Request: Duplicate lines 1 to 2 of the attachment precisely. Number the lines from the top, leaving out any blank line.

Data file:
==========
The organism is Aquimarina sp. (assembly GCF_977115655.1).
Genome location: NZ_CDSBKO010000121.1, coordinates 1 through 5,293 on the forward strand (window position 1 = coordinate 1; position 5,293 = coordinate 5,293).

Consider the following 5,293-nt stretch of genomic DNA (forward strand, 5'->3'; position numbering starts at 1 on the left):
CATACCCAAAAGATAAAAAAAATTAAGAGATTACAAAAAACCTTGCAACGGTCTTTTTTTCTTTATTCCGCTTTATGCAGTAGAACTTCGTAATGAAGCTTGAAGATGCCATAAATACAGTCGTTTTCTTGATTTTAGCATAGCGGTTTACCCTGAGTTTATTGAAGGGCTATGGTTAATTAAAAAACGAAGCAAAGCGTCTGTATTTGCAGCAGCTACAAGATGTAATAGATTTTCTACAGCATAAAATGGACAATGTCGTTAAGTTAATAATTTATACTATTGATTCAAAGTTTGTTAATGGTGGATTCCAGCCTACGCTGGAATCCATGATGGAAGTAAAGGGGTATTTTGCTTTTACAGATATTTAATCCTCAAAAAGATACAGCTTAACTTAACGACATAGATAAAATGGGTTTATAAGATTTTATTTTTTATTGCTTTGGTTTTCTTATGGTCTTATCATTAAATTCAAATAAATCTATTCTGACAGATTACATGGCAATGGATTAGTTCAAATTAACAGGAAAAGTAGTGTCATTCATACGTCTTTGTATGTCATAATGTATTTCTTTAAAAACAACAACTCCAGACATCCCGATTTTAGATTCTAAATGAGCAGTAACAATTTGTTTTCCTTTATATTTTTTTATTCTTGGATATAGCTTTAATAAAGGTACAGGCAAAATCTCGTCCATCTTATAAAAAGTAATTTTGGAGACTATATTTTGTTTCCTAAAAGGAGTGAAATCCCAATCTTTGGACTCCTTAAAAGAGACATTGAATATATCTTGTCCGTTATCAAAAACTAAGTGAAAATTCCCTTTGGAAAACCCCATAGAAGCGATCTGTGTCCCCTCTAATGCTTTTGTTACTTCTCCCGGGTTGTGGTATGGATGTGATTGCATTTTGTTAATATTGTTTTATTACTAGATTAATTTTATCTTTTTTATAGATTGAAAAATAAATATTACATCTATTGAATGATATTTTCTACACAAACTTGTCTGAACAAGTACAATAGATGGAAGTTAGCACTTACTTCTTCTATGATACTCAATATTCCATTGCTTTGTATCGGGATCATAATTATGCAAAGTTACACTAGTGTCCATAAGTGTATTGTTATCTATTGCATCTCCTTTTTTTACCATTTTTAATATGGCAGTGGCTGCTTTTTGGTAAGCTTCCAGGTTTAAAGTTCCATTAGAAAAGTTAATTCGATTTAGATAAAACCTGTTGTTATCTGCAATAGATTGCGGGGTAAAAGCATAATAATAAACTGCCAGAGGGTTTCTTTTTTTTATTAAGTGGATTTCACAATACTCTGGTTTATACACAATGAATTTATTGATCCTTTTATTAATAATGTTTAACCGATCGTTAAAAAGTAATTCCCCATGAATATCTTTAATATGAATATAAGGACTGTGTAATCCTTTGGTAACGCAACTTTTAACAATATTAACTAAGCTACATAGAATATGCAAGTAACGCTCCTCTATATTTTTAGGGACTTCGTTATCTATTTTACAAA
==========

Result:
The organism is Aquimarina sp. (assembly GCF_977115655.1).
Genome location: NZ_CDSBKO010000121.1, coordinates 1 through 5,293 on the forward strand (window position 1 = coordinate 1; position 5,293 = coordinate 5,293).